Chairman King Statement on Expansion of Pentagon Investigation of Osama bin Laden Raid Film, “Zero Dark Thirty”
Washington, D.C. – Today, Rep. Peter T. King (R-NY), Chairman of the Committee on Homeland Security, issued the following statement upon receiving notification that the Department of Defense Inspector General has expanded its initial investigation of the military’s collaboration with Hollywood filmmakers on a Sony Pictures movie, now titled “Zero Dark Thirty,” on the mission in which U.S. Special Operations Forces killed Osama bin Laden.
According to a Sept. 24 Department of Defense memo, the Inspector General’s expanded review will “address concerns on the protection of classified or sensitive information and on oversight of sensitive inter-agency operations.” As part of the expanded investigation, the Inspector General will now review policies and procedures concerning interactions between the military and the media, as well as processes for releasing sensitive or classified information to the media.
This expands the already ongoing Inspector General investigation into the Osama bin Laden movie spurred by Chairman King’s August 9, 2011 request for a probe into leaks of classified information about the bin Laden raid.
Chairman King said: “I commend the Department of Defense Inspector General for taking so seriously the concerns I raised beginning last year about the Obama Administration’s extremely close, unprecedented, and potentially dangerous collaboration with these Hollywood filmmakers working on this election-year film. I eagerly await the findings of the first phase of this investigation into potential exposure of Special Operations Forces personnel to filmmakers Kathyrn Bigelow and Mark Boal. I am hopeful that this ‘Phase II’ investigation will address the broader issue of ongoing leaks of classified information by the White House which began only hours after our special operators successfully executed this covert mission.”
The September DoD memo is available HERE.
Previously, White House spokesman Jay Carney had dismissed Chairman King’s concerns, saying “I would hope that as we face a continued threat from terrorism, the House Committee on Homeland Security would have more important topics to discuss than a movie.”
The Pentagon’s expanded investigation again underscores the validity of Chairman King’s original concerns about the Obama Administration’s potential exposure of military personnel working in sensitive positions.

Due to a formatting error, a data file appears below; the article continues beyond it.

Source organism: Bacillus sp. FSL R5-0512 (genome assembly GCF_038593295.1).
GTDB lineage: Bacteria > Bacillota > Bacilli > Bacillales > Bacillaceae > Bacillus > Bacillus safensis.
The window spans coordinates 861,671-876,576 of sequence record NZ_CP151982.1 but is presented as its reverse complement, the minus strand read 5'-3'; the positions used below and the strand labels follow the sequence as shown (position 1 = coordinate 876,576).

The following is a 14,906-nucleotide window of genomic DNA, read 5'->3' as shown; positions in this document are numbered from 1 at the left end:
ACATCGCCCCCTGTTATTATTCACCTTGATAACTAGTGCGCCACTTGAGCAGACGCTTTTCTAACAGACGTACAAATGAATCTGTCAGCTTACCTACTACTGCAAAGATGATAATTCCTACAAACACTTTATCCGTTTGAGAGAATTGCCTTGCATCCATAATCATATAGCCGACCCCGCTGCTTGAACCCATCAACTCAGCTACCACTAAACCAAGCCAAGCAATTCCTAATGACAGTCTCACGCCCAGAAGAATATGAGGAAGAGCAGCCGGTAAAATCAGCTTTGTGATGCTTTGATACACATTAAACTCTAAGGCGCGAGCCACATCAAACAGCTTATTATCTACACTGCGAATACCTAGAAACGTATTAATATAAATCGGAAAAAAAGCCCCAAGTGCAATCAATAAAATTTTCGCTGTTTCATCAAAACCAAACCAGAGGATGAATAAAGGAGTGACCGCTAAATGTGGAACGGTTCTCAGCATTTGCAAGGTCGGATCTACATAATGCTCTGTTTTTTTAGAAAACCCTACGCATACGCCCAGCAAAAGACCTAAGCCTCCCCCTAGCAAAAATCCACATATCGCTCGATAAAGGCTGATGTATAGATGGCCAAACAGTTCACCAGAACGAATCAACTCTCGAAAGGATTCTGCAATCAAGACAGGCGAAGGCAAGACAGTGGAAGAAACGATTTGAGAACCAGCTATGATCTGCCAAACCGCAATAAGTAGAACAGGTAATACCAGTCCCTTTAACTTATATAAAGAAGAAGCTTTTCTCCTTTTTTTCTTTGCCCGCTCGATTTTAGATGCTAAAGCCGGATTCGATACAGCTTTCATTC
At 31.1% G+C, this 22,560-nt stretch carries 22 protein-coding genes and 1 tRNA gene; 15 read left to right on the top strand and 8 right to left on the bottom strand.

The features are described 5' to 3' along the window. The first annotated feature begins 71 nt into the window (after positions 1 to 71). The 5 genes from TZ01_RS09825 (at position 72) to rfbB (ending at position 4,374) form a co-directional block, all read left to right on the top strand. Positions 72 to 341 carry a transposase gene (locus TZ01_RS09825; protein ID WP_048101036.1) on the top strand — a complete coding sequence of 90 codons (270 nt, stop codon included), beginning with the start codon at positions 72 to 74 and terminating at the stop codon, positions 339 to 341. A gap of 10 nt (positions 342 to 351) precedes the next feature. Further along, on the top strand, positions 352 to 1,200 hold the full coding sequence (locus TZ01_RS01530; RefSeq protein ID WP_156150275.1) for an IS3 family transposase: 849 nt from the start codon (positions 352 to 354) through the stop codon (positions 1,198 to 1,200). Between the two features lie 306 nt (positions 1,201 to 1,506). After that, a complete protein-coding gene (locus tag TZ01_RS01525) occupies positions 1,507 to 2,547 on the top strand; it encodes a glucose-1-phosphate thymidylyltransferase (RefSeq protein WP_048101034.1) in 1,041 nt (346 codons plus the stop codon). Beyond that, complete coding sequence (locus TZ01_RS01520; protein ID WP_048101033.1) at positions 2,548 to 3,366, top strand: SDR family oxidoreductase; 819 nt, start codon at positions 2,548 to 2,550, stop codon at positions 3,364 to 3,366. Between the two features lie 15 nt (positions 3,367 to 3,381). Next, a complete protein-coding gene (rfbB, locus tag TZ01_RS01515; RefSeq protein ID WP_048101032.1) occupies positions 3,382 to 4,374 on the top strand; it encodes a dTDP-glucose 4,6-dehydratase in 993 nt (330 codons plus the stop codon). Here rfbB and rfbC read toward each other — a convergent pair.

Chairman King has been a leading critic of the Obama Administration’s collaboration on the film, which was originally set to be released in October, just a month before the presidential election.
King’s August 2011 letter first requesting the CIA and DoD investigations is available HERE.
The November 2011 letter from the CIA to King is available HERE. The CIA Inspector General informed King that the Agency was to develop “a written policy to create a single point of reference that will govern future interactions with the entertainment industry.” The CIA investigation is still ongoing.
The December 2011 letter from DoD to King is available HERE. The DoD Inspector General informed King that following an initial review, the Inspector General for Intelligence and Special Program Assessments had launched a formal investigation into “actions taken by Defense Department personnel related to the release of information to the filmmakers.”
In May 2012, following the court-ordered release of hundreds of pages of CIA and DoD email messages, Chairman King sent letters to Under Secretary of Defense for Intelligence Michael G. Vickers and Deputy CIA Director Michael Morell voicing concerns about the potential release of classified information. The signed letters sent to Vickers and Morell are available HERE.
In July 2012, Chairman King expressed concern that a “4 to 5 inch stack” of CIA documents related to the Agency’s collaboration with the filmmakers had not been released as required by a court order.